AAPCC Supports National Prescription Drug Take-Back Day

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The American Association of Poison Control Centers (AAPCC) applauds Drug Enforcement Administration (DEA) Acting Administrator Chuck Rosenberg’s announcement of the reinstitution of National Prescription Drug Take-Back Days.

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There is absolutely no doubt that proper prescription drug disposal programs prevent unnecessary tragedies.

The American Association of Poison Control Centers (AAPCC) applauds Drug Enforcement Administration (DEA) Acting Administrator Chuck Rosenberg’s announcement of the reinstitution of National Prescription Drug Take-Back Days. The 10th event of this kind has been scheduled for Saturday, September 26, 2015 from 10:00 AM to 2:00 PM local time. On the 26th, the DEA, with the assistance of nearly 4,000 national, tribal, and community law enforcement partners, will host over 5,000 collection sites in communities across the nation so local residents can return their unused, unwanted, unneeded or expired prescription drugs for safe disposal.

Collection sites in every local community can be found by going to http://www.dea.gov.

Cumulatively, during the past nine National Prescription Drug Take-Back Day events, Americans in all 50 states have turned-in 4,823,251 pounds, or 2,411 tons of prescription medications.

"There is absolutely no doubt that proper prescription drug disposal programs prevent unnecessary tragedies,” said AAPCC Executive Director and CEO Stephen T. Kaminski, J.D. “AAPCC has, and will continue to support poison exposure prevention events, such as the 2015 National Prescription Drug Take-Back Day because as the experts at poison centers know all too well, it’s just too easy for unused medications to get the hands of children, addicts, and others for whom they can be dangerous.”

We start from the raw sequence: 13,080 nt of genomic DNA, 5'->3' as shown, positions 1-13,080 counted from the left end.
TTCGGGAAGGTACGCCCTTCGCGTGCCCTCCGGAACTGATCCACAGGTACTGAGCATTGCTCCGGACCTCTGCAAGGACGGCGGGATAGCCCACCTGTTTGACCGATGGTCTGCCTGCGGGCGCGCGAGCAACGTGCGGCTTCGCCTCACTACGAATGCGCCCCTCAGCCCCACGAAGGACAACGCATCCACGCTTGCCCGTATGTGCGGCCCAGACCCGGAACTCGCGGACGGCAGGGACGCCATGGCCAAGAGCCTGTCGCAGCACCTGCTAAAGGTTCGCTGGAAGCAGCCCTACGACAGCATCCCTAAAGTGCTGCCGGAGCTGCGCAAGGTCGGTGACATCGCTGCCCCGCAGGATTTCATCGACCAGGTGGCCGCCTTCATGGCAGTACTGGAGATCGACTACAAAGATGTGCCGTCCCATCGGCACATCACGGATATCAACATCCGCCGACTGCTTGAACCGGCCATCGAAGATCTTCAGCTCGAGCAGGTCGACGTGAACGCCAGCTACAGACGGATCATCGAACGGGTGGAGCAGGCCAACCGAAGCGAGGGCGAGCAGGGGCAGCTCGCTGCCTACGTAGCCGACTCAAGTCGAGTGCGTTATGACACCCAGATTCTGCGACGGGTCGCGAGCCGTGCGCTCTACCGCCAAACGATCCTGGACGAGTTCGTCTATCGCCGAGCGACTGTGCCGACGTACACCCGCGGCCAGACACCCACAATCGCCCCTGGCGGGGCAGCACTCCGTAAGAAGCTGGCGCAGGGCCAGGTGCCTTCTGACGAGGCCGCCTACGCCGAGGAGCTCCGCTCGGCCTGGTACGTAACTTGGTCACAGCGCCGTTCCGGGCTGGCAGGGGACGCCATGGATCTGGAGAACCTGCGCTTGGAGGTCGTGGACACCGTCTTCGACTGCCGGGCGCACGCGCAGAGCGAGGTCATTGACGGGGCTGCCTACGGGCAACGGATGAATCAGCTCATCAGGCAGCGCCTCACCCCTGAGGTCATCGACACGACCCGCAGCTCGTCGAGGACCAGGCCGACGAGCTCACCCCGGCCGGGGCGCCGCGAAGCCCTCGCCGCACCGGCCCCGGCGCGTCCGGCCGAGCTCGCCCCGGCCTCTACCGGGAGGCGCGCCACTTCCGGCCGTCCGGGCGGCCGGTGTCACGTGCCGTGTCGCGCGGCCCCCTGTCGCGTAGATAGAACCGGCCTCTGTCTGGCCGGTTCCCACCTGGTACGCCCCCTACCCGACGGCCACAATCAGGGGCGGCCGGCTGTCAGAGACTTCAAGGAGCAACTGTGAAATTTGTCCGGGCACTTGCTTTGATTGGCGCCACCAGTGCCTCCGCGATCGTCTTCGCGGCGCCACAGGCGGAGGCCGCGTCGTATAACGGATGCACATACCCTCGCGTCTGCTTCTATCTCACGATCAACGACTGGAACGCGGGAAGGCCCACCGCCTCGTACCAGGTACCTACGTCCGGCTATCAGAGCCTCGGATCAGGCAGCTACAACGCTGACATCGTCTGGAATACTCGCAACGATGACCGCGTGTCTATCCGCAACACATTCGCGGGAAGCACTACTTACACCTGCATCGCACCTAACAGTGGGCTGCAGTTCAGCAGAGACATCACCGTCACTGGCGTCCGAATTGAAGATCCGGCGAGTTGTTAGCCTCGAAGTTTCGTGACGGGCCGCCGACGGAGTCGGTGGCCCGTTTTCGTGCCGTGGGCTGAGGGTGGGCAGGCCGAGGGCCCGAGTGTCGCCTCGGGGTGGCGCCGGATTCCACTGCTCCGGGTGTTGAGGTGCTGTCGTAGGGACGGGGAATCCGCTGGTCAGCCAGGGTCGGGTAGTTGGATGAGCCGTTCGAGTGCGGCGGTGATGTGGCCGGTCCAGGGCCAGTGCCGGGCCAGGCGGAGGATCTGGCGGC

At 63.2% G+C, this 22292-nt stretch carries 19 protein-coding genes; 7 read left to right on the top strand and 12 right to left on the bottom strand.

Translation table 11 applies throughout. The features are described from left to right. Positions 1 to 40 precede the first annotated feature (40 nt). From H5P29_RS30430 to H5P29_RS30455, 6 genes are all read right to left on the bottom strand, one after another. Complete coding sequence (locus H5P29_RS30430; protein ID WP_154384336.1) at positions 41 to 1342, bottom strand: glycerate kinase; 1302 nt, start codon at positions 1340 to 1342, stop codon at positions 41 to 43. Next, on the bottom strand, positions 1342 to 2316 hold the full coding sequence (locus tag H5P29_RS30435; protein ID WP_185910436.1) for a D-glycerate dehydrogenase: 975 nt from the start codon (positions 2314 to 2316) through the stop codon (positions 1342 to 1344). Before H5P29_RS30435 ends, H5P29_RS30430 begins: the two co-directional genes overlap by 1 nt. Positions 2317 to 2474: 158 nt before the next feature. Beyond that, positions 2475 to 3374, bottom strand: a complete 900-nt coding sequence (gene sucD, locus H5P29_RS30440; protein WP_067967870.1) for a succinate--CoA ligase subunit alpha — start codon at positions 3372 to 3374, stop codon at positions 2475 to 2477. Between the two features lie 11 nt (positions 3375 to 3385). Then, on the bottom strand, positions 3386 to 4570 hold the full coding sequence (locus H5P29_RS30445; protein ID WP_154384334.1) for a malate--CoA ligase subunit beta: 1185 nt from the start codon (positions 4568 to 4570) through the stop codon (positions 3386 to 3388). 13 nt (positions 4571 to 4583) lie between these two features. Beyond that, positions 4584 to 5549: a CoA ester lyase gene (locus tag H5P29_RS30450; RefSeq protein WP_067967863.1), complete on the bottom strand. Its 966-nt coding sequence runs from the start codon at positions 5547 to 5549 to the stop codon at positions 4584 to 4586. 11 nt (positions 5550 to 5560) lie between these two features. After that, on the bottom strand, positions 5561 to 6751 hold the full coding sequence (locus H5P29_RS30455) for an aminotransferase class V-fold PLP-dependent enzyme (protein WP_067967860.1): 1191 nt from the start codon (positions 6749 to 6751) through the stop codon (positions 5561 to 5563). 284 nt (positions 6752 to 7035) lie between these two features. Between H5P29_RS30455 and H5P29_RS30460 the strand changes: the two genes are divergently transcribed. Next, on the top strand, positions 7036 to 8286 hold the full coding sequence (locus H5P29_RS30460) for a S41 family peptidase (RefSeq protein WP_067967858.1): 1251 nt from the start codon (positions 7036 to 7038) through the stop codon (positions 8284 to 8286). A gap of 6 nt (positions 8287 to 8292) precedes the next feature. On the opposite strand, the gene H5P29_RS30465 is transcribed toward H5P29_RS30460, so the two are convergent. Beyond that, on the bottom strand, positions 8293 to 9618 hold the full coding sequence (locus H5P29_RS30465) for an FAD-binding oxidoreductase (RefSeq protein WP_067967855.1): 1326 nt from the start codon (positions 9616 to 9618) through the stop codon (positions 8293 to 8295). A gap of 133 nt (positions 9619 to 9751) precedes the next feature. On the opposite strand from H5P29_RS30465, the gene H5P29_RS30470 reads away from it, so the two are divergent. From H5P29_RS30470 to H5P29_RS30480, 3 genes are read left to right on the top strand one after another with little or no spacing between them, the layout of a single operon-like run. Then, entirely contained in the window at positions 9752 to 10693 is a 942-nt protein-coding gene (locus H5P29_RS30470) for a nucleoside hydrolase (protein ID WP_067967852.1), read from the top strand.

According to the National Vital Statistics System (CDC), drug and pharmaceutical poisoning is the number-one cause of injury death in the U.S. AAPCC and America’s 55 poison centers are crucial in surveillance, prevention, and pharmaceutical poisoning treatment efforts. Of the 2.2 million exposures managed by poison centers in 2013, about half were pharmaceutical exposures, and the vast majority of fatalities reported to poison centers were attributable to the misuse and/or abuse of drugs and pharmaceuticals. In fact, 16% of pediatric (< 6 years) fatalities reported to poison centers in 2013 were attributable at least in part to analgesics (pain relievers). For more National Poison Data System statistics and database information, visit http://www.aapcc.org/data-system.

The reinstatement of the National Prescription Drug Take-Back Days will enable Americans to properly dispose of their prescription medications before children, the mentally or visually impaired, and pets have a chance to ingest potentially dangerous unused medications not meant for them. Information on the safe disposal of unused or unwanted over-the-counter medications is available here: http://www.aapcc.org/prevention/medication-safety/.

For more information, the media may contact Krista Osterthaler, AAPCC Director, National Outreach, at 703-894-1864 or media(at)aapcc(dot)org.

AAPCC represents the nation’s 55 regional poison control centers (PCCs), which provide free, expert information and treatment advice, 24 hours a day, seven days a week, 365 days a year, through the national Poison Help line—1-800-222-1222. Calls are answered primarily by certified specialists in poison information (e.g., specially trained nurses, toxicologists, pharmacists, and physicians). Each year, U.S. poison control centers answer more than 3.1 million calls about drug, consumer product, animal, environmental, food poisoning, and other issues. AAPCC accredits PCCs, certifies specialists in poison information, coordinates national-level poison education and prevention programs and collaborations, coordinates national meetings among poison center directors, toxicologists, and poison control educators, operates the National Poison Data System, and provides advocacy support on issues relevant to poison control. AAPCC partners with federal agencies such as HRSA, CDC, FDA, DEA, and EPA, as well as private industry.

To learn more, visit http://www.aapcc.org, like us on Facebook, and follow us on Twitter (@AAPCC).

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Krista Osterthaler
AAPCC
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